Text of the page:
The massive increase of microcephalic infants in recent years as a result of the pandemic spread of Zika virus has reinvigorated public responses to birth defect risks. However, the possibility of fetal abnormalities attends every pregnancy, yet public tools have not been efficiently leveraged to respond to this reality. This failure will become palpable as genomics plays an increasing role in healthcare practice, for genomic sequencing often reveals health information that can affect an individual’s deliberations about reproduction, such as carrier status or other genetic information indicating teratological risk. The structure of an effective birth defect policy should not remain siloed to federal agencies and clinical research, but should rather also include increasing access to and privacy of individual health information of reproductive significance, promoting knowledge of genetics and birth defect risks in adolescence through sex education curricula, and expanding the availability of tools that enable reproductive choice, including contraception, abortion, and diagnostic and screening tools, such as individual and fetal genomic sequencing. The increased attention given to birth defects in public discourse because of Zika should be harnessed not only to mitigate their risk during epidemic outbreaks, but also to reduce their prevalence in the more quotidian aspect of life.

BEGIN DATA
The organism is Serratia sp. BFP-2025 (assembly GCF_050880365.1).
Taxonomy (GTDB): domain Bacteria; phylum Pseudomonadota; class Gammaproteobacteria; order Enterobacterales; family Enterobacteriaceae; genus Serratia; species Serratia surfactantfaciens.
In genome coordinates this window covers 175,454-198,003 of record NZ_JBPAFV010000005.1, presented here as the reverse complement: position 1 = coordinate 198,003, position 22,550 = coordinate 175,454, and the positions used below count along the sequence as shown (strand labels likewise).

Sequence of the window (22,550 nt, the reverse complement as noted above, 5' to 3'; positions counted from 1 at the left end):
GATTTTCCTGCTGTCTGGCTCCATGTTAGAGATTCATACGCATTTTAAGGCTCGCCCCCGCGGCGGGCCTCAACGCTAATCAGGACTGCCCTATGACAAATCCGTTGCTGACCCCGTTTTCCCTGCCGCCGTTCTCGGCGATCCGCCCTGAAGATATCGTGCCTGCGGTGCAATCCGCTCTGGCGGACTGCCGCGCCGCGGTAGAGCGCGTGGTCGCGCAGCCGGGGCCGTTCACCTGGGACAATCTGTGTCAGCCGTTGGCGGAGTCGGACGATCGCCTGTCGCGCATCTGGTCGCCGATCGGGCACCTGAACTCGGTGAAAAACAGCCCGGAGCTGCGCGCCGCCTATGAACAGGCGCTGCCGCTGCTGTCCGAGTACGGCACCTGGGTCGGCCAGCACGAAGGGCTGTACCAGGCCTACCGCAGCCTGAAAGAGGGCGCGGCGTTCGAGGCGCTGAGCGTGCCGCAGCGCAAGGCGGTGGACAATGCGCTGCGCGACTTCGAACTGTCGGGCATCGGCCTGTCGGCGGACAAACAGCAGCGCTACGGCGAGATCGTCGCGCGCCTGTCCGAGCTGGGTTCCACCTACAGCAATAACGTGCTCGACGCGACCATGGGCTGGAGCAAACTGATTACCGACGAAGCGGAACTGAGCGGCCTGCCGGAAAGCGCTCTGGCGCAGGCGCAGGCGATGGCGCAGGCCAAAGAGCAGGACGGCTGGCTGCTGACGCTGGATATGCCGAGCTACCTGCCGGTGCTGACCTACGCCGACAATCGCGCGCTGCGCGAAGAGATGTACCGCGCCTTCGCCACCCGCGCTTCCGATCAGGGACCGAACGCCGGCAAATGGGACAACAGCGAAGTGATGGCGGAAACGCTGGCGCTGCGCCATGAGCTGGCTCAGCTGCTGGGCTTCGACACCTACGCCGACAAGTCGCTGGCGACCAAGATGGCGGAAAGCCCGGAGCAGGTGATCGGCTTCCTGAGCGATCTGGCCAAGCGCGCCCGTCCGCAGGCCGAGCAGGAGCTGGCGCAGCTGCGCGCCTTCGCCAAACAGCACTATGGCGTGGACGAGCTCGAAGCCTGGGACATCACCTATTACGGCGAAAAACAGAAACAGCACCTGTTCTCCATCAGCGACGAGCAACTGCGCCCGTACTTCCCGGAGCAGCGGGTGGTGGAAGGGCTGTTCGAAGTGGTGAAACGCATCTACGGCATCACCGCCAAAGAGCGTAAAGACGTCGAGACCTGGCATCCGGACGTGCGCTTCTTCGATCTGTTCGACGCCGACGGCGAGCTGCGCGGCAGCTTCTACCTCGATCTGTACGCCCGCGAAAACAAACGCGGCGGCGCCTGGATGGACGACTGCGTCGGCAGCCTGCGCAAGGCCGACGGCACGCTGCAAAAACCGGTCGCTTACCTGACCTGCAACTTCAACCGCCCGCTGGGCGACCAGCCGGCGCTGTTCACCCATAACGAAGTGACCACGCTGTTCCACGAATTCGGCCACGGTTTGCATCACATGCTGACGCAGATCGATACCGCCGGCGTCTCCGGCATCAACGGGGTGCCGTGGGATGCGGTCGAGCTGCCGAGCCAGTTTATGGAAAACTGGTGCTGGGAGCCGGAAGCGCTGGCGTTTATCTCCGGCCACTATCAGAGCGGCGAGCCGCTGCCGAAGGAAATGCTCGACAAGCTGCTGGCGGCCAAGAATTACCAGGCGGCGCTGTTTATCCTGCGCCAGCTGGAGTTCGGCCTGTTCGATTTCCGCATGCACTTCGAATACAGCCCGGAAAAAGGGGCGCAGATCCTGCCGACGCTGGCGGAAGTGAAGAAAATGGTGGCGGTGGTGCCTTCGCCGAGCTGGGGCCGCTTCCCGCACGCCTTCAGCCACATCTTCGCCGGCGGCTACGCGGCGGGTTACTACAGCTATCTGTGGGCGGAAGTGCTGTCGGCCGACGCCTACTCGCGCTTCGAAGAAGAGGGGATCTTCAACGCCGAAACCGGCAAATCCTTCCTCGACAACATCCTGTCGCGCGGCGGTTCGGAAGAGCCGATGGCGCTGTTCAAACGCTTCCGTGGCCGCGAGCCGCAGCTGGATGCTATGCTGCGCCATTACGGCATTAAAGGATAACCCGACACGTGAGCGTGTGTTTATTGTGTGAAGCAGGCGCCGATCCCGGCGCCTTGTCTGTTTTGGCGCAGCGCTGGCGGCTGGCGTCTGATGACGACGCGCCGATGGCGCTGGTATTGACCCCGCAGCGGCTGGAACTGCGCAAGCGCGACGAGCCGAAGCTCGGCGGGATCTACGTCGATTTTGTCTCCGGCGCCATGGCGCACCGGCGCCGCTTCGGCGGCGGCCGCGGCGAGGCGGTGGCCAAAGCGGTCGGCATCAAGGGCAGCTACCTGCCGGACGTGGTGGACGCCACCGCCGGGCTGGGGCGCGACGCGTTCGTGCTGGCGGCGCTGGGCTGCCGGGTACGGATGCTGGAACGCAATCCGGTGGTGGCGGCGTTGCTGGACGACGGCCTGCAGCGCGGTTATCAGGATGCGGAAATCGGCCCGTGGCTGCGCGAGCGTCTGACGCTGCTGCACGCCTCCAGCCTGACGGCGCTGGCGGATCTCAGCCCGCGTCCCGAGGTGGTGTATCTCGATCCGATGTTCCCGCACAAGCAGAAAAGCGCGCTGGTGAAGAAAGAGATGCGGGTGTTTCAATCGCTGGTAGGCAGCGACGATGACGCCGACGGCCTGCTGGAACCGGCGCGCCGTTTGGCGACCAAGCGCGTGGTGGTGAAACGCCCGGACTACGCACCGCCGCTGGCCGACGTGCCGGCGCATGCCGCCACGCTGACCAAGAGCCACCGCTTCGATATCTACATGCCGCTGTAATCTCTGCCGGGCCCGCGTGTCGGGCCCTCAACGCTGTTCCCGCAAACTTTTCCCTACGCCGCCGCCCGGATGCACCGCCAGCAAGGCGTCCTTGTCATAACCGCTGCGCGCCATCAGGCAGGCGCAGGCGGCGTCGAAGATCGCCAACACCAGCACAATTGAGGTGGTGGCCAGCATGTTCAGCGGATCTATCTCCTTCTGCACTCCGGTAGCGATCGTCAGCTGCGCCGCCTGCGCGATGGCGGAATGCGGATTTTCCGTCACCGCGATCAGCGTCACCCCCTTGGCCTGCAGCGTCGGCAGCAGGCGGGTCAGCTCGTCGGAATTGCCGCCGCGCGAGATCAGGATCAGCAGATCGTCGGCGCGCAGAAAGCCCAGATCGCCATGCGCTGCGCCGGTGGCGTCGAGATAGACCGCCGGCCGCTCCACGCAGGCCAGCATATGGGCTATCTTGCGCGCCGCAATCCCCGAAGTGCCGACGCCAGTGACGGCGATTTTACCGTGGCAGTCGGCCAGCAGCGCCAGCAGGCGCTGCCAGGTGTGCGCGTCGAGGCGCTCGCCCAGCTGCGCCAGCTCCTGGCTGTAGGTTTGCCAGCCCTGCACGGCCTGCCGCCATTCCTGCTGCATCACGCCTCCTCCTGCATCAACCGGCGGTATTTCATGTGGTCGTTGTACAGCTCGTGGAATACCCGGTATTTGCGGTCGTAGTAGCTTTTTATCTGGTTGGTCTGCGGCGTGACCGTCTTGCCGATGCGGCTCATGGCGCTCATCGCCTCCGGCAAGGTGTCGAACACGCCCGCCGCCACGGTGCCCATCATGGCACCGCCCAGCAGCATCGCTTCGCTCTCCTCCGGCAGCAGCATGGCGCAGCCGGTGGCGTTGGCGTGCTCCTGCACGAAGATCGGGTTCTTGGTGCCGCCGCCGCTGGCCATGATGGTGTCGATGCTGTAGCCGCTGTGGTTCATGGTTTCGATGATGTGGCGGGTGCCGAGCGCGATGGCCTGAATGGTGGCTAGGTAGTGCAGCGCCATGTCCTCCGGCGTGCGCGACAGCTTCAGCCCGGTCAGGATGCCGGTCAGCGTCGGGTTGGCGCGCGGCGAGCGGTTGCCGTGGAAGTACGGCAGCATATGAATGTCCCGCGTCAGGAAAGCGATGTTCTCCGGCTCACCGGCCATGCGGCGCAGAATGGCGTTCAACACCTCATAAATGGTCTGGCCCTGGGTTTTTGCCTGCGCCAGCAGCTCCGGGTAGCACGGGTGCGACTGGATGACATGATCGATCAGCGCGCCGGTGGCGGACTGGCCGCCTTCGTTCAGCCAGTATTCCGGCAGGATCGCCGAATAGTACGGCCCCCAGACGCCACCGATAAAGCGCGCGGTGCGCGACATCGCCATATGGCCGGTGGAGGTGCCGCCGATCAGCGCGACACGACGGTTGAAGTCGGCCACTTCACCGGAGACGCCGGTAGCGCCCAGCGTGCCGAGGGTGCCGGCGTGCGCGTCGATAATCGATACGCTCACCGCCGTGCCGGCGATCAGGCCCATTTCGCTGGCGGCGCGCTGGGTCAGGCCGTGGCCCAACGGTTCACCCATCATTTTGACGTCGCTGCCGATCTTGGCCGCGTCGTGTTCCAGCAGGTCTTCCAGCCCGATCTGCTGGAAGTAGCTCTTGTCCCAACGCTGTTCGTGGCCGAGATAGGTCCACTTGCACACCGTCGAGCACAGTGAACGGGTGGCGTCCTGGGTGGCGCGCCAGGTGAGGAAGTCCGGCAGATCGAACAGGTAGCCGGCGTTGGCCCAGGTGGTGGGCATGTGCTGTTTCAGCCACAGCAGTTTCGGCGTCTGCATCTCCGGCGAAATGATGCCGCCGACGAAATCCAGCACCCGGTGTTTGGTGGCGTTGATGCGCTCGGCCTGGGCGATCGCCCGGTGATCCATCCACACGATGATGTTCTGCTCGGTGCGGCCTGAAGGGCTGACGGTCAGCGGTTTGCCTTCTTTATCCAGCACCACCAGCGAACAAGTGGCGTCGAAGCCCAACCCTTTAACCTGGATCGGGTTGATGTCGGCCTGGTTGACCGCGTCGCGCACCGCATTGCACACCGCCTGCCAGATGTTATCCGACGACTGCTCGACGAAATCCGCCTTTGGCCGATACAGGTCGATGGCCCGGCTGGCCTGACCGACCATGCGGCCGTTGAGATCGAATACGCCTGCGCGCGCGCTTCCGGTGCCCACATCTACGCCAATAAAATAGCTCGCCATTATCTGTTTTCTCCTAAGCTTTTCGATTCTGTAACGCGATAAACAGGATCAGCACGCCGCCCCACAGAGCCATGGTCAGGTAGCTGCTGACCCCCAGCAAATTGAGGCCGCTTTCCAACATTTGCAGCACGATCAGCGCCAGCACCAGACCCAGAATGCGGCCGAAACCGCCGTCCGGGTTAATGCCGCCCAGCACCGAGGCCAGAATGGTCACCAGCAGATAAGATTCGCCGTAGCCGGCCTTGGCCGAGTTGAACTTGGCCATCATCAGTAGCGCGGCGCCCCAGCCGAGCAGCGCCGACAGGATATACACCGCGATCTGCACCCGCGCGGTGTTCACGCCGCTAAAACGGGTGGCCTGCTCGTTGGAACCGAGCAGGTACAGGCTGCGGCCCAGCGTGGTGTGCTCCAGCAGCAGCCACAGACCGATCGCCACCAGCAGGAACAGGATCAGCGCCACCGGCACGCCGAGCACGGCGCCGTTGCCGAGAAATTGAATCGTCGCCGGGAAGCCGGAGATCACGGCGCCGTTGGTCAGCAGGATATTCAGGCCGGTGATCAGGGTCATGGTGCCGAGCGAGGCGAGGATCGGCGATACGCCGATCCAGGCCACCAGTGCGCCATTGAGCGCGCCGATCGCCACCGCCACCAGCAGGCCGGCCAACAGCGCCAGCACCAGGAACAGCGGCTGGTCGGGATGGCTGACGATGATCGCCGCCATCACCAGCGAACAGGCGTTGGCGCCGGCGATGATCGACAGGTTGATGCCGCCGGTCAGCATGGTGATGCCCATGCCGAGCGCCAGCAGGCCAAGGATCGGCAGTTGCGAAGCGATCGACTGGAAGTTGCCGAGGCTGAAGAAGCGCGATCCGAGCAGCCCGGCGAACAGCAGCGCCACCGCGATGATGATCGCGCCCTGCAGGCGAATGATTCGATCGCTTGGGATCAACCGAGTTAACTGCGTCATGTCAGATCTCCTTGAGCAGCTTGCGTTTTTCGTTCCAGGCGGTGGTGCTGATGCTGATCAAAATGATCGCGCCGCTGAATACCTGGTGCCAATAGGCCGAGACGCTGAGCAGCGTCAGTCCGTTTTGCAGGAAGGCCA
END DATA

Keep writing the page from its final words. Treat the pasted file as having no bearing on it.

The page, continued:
Volume 101 - Issue 2
- Note: Stranger than Science Fiction: The Rise of A.I. Interrogation in the Dawn of Autonomous Robots and the Need for an Additional Protocol to the U.N. Convention Against Torture
- SIRI-OUSLY 2.0: What Artificial Intelligence Reveals About the First Amendment
- The Consequences of Disparate Policing: Evaluating Stop and Frisk as a Modality of Urban Policing
- Regulating Cumulative Risk
- Toward a Critical Race Theory of Evidence
© 2011-2016 Minnesota Law Review. All Rights Reserved.